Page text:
“Just as Stadia intends to change the way games are accessed and experienced by players, we want to change the way games are made,” Raymond remarked. “That starts with our culture. Stadia is committed to fostering a diverse and inclusive workplace; these diverse perspectives will shape the games we create together. We’re committed to building an environment that will empower the developers who work at Stadia to create new, unique gaming experiences.”
In a separate interview with GamesIndustry.biz, Raymond explained that Stadia’s first-party studio system is just getting started and that she’s looking to build out a few more studios to complement the team in Montreal. Beyond that, Raymond is setting up a proper publishing structure so that Stadia can “ship exclusive content created by indie devs and other external partners."
You might assume that Stadia is all about making AAA content accessible across devices in the cloud, but Raymond’s comments suggest that Google is happy to work with talented indies as well.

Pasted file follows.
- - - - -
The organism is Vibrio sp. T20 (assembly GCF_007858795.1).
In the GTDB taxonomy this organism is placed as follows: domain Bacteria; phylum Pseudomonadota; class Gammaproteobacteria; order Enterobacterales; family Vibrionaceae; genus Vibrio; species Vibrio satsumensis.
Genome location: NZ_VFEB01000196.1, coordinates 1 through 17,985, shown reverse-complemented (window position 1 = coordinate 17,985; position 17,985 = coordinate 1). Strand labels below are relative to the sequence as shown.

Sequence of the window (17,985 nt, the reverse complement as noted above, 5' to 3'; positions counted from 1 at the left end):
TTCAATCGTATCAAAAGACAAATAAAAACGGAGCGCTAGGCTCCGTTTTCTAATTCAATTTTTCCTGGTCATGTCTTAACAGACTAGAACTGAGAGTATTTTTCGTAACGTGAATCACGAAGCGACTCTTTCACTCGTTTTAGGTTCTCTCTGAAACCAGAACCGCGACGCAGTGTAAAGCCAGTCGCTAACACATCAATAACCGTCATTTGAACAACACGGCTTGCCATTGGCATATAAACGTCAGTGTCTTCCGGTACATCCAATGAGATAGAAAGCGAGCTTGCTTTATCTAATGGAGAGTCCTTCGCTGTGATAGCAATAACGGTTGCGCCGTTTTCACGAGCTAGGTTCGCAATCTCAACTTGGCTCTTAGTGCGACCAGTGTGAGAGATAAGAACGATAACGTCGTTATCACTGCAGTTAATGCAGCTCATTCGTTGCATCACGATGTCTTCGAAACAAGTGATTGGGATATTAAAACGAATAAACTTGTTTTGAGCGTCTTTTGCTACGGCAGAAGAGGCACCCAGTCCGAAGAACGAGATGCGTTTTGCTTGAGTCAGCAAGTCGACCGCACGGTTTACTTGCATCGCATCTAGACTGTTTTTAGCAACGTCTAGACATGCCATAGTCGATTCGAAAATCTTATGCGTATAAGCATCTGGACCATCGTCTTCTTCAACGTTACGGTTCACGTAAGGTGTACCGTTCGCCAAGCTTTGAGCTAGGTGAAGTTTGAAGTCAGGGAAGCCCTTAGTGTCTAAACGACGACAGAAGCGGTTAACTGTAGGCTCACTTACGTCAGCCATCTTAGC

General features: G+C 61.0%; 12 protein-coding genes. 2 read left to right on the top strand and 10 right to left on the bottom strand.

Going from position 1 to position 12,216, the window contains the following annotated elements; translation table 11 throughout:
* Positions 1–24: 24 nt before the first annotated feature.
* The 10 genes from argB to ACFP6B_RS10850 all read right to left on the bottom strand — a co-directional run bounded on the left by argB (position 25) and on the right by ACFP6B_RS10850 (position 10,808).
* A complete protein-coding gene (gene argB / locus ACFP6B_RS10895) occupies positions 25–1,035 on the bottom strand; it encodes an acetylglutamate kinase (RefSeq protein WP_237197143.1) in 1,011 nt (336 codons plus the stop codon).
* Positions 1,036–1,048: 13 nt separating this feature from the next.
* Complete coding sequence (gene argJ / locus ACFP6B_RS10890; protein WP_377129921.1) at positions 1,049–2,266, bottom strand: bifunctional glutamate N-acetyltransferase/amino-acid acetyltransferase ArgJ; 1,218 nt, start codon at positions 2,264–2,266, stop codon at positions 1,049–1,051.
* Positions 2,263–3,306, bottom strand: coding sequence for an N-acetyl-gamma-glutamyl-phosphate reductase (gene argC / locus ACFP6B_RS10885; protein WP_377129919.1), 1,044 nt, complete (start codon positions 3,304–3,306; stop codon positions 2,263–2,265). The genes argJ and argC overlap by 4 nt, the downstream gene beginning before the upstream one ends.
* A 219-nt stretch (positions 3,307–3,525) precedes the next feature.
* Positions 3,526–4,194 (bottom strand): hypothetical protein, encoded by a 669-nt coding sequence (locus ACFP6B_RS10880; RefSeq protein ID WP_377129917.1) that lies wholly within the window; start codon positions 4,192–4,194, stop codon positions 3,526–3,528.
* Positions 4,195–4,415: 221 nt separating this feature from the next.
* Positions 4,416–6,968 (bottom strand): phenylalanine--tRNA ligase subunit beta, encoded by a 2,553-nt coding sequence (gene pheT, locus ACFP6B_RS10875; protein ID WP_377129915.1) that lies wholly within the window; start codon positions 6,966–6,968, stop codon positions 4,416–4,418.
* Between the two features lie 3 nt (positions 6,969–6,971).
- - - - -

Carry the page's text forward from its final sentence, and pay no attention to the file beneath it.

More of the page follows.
“Initially we're going to have some interesting indie-style titles we sign and they might look a little different, or take advantage of a YouTube integration, or have a different role for a streamer," Raymond said. "But they won't right away solve every problem or uncover every possibility of what cloud-native gaming is going to open up."
Cloud-native gaming is a term you’ll be hearing a lot as Google, Microsoft and others investing heavily in the cloud try to figure out what it is about the cloud that makes gaming so special apart from the ability to play high-end games on any device connected to a decent internet service. It could take some time for Google to properly demonstrate what that appeal is, especially as AAA games can take years to develop.